The PDP convention
After the January fuel subsidy protests and retirement of former Military President, General Ibrahm Badamasi Babangida from active politics (January 26), came the National Convention of the ruling PDP.
The convention, which was held on February 10 in Abuja, the national capital led to the emergence of Alhaji Bamanga Tukur as the national chairman of the party following a break-neck politicking and horse-trading among President Jonathan, the PDP governors and other top stakeholders.
The burial of former Biafran leader and two-time presidential candidate of the All Progressives Grand Alliance (APGA) in the 2003 and 2007 elections, Dim Chukwuemeka Odimegwu- Ojukwu, was a major event that lightened up the cloudy polity in 2012.
The week long funeral rites began with the funeral train, which came with elaborate reception in Owerri, Aba, Lagos, Enugu, Abakaliki and Awka, was rounded off with his burial at his home town of Nnewi, in Anambra State on March 3.
Loss of Bakassi
One of the issues Nigeria and Nigerians may live to regret for a long time is the loss of Bakassi Peninsula to the Republic of Cameroon following the failure of the Federal Government to do the needful. Despite outcry from Bakassi indigenes and some prominent Nigerians including a campaign led by Vanguard, the government refused to appeal the October 10, 2002 International Court of Justice (ICJ) ruling ceding Bakassi to Cameroon. Nigeria had a 10-year grace to appeal, which lapsed on October 10, 2012.
Other major events
Other major events of 2012 include the House of Representatives probe of the fuel subsidy scam and the ensuing controversies that led to the removal of Hon Farouk Lawan as chairman of the Subsidy Probe committee over alleged bribe-taking; House of Representatives probe report, which indicted the NNPC, CBN, NEITI and audit firms for not remitting N3.098 trillion to the federation account between 2004 and 2011; the Malam Nuhu-led Petroleum Revenue Special Task Force report on shady deals in the oil sector in the last 10 years; the threat of the Reps to commence impeachment proceedings against President Jonathan in September if he did not take 2012 budget implementation to 100 per cent; the appointment of Justice Alooma Mariam Mukhtar as the first female Chief Justice of Nigeria, CJN; and INEC’s massive de-registration of political parties, which has left only 29 out of 63 political parties in existence.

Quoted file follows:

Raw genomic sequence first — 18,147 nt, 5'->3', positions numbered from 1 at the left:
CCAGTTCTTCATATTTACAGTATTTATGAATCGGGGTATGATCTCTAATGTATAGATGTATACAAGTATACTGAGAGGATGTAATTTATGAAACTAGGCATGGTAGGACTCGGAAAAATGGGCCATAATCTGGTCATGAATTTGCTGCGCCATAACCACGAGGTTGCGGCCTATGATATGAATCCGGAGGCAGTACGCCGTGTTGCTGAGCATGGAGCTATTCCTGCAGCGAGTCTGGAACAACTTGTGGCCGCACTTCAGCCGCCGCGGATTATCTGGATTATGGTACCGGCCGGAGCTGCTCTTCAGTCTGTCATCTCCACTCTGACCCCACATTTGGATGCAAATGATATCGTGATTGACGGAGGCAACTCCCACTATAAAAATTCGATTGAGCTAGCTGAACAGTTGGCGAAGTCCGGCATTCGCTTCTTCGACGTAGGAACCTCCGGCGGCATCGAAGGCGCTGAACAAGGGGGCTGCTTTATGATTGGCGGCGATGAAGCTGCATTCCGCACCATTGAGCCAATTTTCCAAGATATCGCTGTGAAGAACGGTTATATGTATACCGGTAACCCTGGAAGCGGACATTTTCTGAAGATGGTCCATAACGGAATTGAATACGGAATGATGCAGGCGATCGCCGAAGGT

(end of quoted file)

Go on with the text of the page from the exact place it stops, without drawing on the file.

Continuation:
Reviewing 2012, Governor of Ebonyi State, Martin Elechi last Tuesday described 2012 as a bad year for Nigeria, saying the year could pass as the worst in the country’s history.
Speaking at Echialike, his hometown in Ikwo Local Government Area of the state, while addressing parishioners at St. Theresa’s Catholic Church, during a service to mark this year’s Christmas celebration, Elechi said: “The year was bad for the country and the worst in terms of natural disasters such as flood, senseless killing of innocent citizens by terrorist and other hoodlums, among others. We should, however, be consoled with the fact that other countries have their own share of these misfortunes.”